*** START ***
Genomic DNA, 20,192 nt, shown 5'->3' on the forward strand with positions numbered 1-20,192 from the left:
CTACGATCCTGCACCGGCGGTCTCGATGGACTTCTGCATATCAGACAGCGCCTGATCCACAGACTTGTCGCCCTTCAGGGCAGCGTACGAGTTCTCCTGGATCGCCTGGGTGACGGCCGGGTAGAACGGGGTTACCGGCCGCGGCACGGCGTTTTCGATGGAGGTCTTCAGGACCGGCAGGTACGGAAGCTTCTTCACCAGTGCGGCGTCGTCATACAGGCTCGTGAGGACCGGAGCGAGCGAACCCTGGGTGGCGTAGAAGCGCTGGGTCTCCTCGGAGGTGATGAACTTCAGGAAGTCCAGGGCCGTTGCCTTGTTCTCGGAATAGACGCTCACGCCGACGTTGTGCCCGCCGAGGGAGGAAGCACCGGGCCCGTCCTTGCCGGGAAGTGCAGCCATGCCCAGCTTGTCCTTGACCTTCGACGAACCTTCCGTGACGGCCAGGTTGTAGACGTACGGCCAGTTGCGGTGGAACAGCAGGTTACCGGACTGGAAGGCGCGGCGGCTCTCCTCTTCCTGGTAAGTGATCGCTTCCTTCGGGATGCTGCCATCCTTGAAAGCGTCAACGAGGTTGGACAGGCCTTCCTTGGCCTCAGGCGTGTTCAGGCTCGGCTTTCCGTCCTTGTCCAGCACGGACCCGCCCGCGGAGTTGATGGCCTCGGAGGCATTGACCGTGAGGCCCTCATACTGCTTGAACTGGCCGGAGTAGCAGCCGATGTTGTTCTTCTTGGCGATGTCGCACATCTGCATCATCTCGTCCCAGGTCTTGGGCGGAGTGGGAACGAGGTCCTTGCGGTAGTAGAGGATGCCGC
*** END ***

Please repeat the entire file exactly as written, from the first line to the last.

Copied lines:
Genomic DNA, 20,192 nt, shown 5'->3' on the forward strand with positions numbered 1-20,192 from the left:
CTACGATCCTGCACCGGCGGTCTCGATGGACTTCTGCATATCAGACAGCGCCTGATCCACAGACTTGTCGCCCTTCAGGGCAGCGTACGAGTTCTCCTGGATCGCCTGGGTGACGGCCGGGTAGAACGGGGTTACCGGCCGCGGCACGGCGTTTTCGATGGAGGTCTTCAGGACCGGCAGGTACGGAAGCTTCTTCACCAGTGCGGCGTCGTCATACAGGCTCGTGAGGACCGGAGCGAGCGAACCCTGGGTGGCGTAGAAGCGCTGGGTCTCCTCGGAGGTGATGAACTTCAGGAAGTCCAGGGCCGTTGCCTTGTTCTCGGAATAGACGCTCACGCCGACGTTGTGCCCGCCGAGGGAGGAAGCACCGGGCCCGTCCTTGCCGGGAAGTGCAGCCATGCCCAGCTTGTCCTTGACCTTCGACGAACCTTCCGTGACGGCCAGGTTGTAGACGTACGGCCAGTTGCGGTGGAACAGCAGGTTACCGGACTGGAAGGCGCGGCGGCTCTCCTCTTCCTGGTAAGTGATCGCTTCCTTCGGGATGCTGCCATCCTTGAAAGCGTCAACGAGGTTGGACAGGCCTTCCTTGGCCTCAGGCGTGTTCAGGCTCGGCTTTCCGTCCTTGTCCAGCACGGACCCGCCCGCGGAGTTGATGGCCTCGGAGGCATTGACCGTGAGGCCCTCATACTGCTTGAACTGGCCGGAGTAGCAGCCGATGTTGTTCTTCTTGGCGATGTCGCACATCTGCATCATCTCGTCCCAGGTCTTGGGCGGAGTGGGAACGAGGTCCTTGCGGTAGTAGAGGATGCCGC